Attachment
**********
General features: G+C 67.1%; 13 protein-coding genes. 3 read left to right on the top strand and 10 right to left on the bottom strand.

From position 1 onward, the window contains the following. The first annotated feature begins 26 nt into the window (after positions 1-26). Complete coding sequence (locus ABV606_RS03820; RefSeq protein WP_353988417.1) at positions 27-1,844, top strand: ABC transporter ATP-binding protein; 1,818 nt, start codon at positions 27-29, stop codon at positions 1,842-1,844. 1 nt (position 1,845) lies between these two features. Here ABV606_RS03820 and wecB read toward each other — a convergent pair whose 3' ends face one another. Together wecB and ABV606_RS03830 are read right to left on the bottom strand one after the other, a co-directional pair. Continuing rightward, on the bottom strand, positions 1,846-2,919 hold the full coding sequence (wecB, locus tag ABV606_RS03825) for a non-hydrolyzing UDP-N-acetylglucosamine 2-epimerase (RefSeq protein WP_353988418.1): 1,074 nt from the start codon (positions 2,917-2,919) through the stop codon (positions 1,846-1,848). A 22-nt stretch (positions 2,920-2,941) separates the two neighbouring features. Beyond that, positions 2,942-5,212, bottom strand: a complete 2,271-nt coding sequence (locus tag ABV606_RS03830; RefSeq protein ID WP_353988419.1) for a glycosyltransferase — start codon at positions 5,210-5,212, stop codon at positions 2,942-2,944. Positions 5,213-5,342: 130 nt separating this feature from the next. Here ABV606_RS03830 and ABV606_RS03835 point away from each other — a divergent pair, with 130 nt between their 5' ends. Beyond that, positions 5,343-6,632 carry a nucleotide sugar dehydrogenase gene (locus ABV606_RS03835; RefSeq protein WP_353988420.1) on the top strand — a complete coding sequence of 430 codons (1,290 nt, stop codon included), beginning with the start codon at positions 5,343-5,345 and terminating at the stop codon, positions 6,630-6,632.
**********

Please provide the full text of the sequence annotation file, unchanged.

General features: G+C 67.1%; 13 protein-coding genes. 3 read left to right on the top strand and 10 right to left on the bottom strand.

From position 1 onward, the window contains the following. The first annotated feature begins 26 nt into the window (after positions 1-26). Complete coding sequence (locus ABV606_RS03820; RefSeq protein WP_353988417.1) at positions 27-1,844, top strand: ABC transporter ATP-binding protein; 1,818 nt, start codon at positions 27-29, stop codon at positions 1,842-1,844. 1 nt (position 1,845) lies between these two features. Here ABV606_RS03820 and wecB read toward each other — a convergent pair whose 3' ends face one another. Together wecB and ABV606_RS03830 are read right to left on the bottom strand one after the other, a co-directional pair. Continuing rightward, on the bottom strand, positions 1,846-2,919 hold the full coding sequence (wecB, locus tag ABV606_RS03825) for a non-hydrolyzing UDP-N-acetylglucosamine 2-epimerase (RefSeq protein WP_353988418.1): 1,074 nt from the start codon (positions 2,917-2,919) through the stop codon (positions 1,846-1,848). A 22-nt stretch (positions 2,920-2,941) separates the two neighbouring features. Beyond that, positions 2,942-5,212, bottom strand: a complete 2,271-nt coding sequence (locus tag ABV606_RS03830; RefSeq protein ID WP_353988419.1) for a glycosyltransferase — start codon at positions 5,210-5,212, stop codon at positions 2,942-2,944. Positions 5,213-5,342: 130 nt separating this feature from the next. Here ABV606_RS03830 and ABV606_RS03835 point away from each other — a divergent pair, with 130 nt between their 5' ends. Beyond that, positions 5,343-6,632 carry a nucleotide sugar dehydrogenase gene (locus ABV606_RS03835; RefSeq protein WP_353988420.1) on the top strand — a complete coding sequence of 430 codons (1,290 nt, stop codon included), beginning with the start codon at positions 5,343-5,345 and terminating at the stop codon, positions 6,630-6,632.